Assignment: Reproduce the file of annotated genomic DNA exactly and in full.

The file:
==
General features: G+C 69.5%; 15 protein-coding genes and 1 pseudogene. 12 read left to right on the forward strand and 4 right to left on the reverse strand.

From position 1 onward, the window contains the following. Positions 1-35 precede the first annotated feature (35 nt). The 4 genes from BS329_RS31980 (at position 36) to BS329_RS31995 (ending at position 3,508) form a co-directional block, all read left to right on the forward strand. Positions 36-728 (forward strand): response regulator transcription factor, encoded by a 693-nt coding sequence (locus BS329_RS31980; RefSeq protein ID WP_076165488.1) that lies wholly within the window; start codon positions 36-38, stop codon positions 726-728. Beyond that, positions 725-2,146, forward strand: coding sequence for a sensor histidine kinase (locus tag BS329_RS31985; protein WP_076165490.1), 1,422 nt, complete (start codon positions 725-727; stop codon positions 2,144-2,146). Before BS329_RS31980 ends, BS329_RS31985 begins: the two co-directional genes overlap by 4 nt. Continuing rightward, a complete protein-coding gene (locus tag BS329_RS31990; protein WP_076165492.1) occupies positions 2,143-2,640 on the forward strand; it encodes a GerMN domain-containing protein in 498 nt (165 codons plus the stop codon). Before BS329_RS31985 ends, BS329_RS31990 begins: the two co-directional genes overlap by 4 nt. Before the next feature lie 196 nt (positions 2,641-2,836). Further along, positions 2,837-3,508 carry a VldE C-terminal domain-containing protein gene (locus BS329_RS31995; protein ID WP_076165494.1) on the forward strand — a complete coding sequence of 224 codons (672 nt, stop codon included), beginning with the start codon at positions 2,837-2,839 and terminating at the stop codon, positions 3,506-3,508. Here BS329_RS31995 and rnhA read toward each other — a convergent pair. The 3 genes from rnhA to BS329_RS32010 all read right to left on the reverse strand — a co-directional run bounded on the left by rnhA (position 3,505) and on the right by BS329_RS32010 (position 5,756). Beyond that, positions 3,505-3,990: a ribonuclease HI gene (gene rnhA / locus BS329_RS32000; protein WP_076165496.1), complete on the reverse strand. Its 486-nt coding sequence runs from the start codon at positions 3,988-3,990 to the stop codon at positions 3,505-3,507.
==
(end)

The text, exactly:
General features: G+C 69.5%; 15 protein-coding genes and 1 pseudogene. 12 read left to right on the forward strand and 4 right to left on the reverse strand.

From position 1 onward, the window contains the following. Positions 1-35 precede the first annotated feature (35 nt). The 4 genes from BS329_RS31980 (at position 36) to BS329_RS31995 (ending at position 3,508) form a co-directional block, all read left to right on the forward strand. Positions 36-728 (forward strand): response regulator transcription factor, encoded by a 693-nt coding sequence (locus BS329_RS31980; RefSeq protein ID WP_076165488.1) that lies wholly within the window; start codon positions 36-38, stop codon positions 726-728. Beyond that, positions 725-2,146, forward strand: coding sequence for a sensor histidine kinase (locus tag BS329_RS31985; protein WP_076165490.1), 1,422 nt, complete (start codon positions 725-727; stop codon positions 2,144-2,146). Before BS329_RS31980 ends, BS329_RS31985 begins: the two co-directional genes overlap by 4 nt. Continuing rightward, a complete protein-coding gene (locus tag BS329_RS31990; protein WP_076165492.1) occupies positions 2,143-2,640 on the forward strand; it encodes a GerMN domain-containing protein in 498 nt (165 codons plus the stop codon). Before BS329_RS31985 ends, BS329_RS31990 begins: the two co-directional genes overlap by 4 nt. Before the next feature lie 196 nt (positions 2,641-2,836). Further along, positions 2,837-3,508 carry a VldE C-terminal domain-containing protein gene (locus BS329_RS31995; protein ID WP_076165494.1) on the forward strand — a complete coding sequence of 224 codons (672 nt, stop codon included), beginning with the start codon at positions 2,837-2,839 and terminating at the stop codon, positions 3,506-3,508. Here BS329_RS31995 and rnhA read toward each other — a convergent pair. The 3 genes from rnhA to BS329_RS32010 all read right to left on the reverse strand — a co-directional run bounded on the left by rnhA (position 3,505) and on the right by BS329_RS32010 (position 5,756). Beyond that, positions 3,505-3,990: a ribonuclease HI gene (gene rnhA / locus BS329_RS32000; protein WP_076165496.1), complete on the reverse strand. Its 486-nt coding sequence runs from the start codon at positions 3,988-3,990 to the stop codon at positions 3,505-3,507.